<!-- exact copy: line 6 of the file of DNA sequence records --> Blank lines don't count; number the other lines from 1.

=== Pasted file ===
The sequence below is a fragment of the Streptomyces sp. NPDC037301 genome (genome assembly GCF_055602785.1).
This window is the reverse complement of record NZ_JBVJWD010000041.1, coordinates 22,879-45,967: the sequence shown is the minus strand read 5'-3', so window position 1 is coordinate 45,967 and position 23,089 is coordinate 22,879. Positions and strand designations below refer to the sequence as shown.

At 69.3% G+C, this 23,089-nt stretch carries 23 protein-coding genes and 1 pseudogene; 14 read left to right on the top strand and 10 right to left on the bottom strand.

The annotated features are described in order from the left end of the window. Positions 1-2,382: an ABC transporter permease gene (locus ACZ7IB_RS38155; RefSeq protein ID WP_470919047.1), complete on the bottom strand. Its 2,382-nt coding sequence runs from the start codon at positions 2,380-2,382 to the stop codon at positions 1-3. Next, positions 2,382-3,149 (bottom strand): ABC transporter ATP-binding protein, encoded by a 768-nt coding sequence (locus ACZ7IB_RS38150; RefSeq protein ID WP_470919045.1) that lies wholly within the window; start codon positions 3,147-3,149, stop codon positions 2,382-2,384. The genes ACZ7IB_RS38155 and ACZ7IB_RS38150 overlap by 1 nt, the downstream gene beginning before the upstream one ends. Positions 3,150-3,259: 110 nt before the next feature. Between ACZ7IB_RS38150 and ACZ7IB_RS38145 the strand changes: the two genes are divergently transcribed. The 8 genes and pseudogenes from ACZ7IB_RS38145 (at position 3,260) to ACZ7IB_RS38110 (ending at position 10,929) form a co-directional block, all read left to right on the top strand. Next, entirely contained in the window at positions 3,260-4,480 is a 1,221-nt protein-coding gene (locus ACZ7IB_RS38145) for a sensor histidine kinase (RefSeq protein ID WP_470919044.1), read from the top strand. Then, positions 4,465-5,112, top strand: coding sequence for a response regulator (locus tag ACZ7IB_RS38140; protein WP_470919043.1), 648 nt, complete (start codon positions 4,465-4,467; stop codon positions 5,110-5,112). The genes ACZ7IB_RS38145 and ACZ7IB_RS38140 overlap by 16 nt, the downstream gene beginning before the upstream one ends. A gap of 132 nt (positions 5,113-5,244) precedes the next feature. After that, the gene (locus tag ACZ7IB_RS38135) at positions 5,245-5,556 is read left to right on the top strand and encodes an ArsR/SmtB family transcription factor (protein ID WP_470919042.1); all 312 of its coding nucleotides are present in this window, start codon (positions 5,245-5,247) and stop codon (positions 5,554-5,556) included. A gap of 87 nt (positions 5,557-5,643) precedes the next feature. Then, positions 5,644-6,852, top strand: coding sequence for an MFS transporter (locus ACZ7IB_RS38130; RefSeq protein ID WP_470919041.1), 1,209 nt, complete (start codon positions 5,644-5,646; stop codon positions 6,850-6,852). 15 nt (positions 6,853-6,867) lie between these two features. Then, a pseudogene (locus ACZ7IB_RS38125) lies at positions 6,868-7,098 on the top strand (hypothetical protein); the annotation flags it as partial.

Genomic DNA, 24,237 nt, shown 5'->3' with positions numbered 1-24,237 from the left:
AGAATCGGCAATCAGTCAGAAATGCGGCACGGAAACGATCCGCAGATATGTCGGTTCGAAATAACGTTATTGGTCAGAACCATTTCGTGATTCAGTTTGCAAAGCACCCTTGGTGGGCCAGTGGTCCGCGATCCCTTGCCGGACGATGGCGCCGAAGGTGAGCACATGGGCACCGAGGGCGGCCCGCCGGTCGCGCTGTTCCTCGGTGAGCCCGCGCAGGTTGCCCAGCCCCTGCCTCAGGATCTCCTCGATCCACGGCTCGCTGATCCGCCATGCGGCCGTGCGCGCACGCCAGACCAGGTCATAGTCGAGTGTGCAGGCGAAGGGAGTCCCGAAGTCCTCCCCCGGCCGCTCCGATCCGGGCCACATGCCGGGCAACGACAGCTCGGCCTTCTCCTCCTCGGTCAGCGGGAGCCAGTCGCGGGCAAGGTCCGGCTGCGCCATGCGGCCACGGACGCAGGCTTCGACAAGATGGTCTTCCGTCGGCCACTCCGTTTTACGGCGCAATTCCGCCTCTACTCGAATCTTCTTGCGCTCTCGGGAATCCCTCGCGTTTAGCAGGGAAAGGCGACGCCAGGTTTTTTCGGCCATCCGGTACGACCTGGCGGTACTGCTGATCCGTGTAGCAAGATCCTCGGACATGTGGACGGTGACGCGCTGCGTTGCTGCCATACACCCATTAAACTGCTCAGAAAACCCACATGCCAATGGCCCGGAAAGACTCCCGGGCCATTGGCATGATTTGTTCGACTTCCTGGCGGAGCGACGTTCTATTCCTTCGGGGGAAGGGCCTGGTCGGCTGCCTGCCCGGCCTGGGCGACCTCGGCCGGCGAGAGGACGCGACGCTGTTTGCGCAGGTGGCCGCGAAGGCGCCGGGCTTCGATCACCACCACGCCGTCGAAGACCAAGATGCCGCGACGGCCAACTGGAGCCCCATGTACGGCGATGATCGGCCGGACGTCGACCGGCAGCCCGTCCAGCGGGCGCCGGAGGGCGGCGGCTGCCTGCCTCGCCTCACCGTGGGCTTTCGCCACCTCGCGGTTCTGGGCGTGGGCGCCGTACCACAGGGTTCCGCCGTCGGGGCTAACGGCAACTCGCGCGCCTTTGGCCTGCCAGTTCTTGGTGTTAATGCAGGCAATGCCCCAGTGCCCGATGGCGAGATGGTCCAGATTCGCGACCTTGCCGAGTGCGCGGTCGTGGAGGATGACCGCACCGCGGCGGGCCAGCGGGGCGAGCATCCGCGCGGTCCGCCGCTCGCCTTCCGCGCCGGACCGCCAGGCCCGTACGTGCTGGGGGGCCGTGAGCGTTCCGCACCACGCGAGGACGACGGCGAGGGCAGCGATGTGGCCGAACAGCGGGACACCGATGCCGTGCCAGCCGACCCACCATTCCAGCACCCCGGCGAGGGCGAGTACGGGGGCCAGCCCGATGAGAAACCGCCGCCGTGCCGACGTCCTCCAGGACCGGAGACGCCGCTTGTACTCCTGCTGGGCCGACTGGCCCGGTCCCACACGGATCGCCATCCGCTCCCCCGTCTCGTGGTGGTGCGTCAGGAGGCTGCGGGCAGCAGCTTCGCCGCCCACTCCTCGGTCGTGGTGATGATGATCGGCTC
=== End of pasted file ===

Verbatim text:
AGAATCGGCAATCAGTCAGAAATGCGGCACGGAAACGATCCGCAGATATGTCGGTTCGAAATAACGTTATTGGTCAGAACCATTTCGTGATTCAGTTTGCAAAGCACCCTTGGTGGGCCAGTGGTCCGCGATCCCTTGCCGGACGATGGCGCCGAAGGTGAGCACATGGGCACCGAGGGCGGCCCGCCGGTCGCGCTGTTCCTCGGTGAGCCCGCGCAGGTTGCCCAGCCCCTGCCTCAGGATCTCCTCGATCCACGGCTCGCTGATCCGCCATGCGGCCGTGCGCGCACGCCAGACCAGGTCATAGTCGAGTGTGCAGGCGAAGGGAGTCCCGAAGTCCTCCCCCGGCCGCTCCGATCCGGGCCACATGCCGGGCAACGACAGCTCGGCCTTCTCCTCCTCGGTCAGCGGGAGCCAGTCGCGGGCAAGGTCCGGCTGCGCCATGCGGCCACGGACGCAGGCTTCGACAAGATGGTCTTCCGTCGGCCACTCCGTTTTACGGCGCAATTCCGCCTCTACTCGAATCTTCTTGCGCTCTCGGGAATCCCTCGCGTTTAGCAGGGAAAGGCGACGCCAGGTTTTTTCGGCCATCCGGTACGACCTGGCGGTACTGCTGATCCGTGTAGCAAGATCCTCGGACATGTGGACGGTGACGCGCTGCGTTGCTGCCATACACCCATTAAACTGCTCAGAAAACCCACATGCCAATGGCCCGGAAAGACTCCCGGGCCATTGGCATGATTTGTTCGACTTCCTGGCGGAGCGACGTTCTATTCCTTCGGGGGAAGGGCCTGGTCGGCTGCCTGCCCGGCCTGGGCGACCTCGGCCGGCGAGAGGACGCGACGCTGTTTGCGCAGGTGGCCGCGAAGGCGCCGGGCTTCGATCACCACCACGCCGTCGAAGACCAAGATGCCGCGACGGCCAACTGGAGCCCCATGTACGGCGATGATCGGCCGGACGTCGACCGGCAGCCCGTCCAGCGGGCGCCGGAGGGCGGCGGCTGCCTGCCTCGCCTCACCGTGGGCTTTCGCCACCTCGCGGTTCTGGGCGTGGGCGCCGTACCACAGGGTTCCGCCGTCGGGGCTAACGGCAACTCGCGCGCCTTTGGCCTGCCAGTTCTTGGTGTTAATGCAGGCAATGCCCCAGTGCCCGATGGCGAGATGGTCCAGATTCGCGACCTTGCCGAGTGCGCGGTCGTGGAGGATGACCGCACCGCGGCGGGCCAGCGGGGCGAGCATCCGCGCGGTCCGCCGCTCGCCTTCCGCGCCGGACCGCCAGGCCCGTACGTGCTGGGGGGCCGTGAGCGTTCCGCACCACGCGAGGACGACGGCGAGGGCAGCGATGTGGCCGAACAGCGGGACACCGATGCCGTGCCAGCCGACCCACCATTCCAGCACCCCGGCGAGGGCGAGTACGGGGGCCAGCCCGATGAGAAACCGCCGCCGTGCCGACGTCCTCCAGGACCGGAGACGCCGCTTGTACTCCTGCTGGGCCGACTGGCCCGGTCCCACACGGATCGCCATCCGCTCCCCCGTCTCGTGGTGGTGCGTCAGGAGGCTGCGGGCAGCAGCTTCGCCGCCCACTCCTCGGTCGTGGTGATGATGATCGGCTC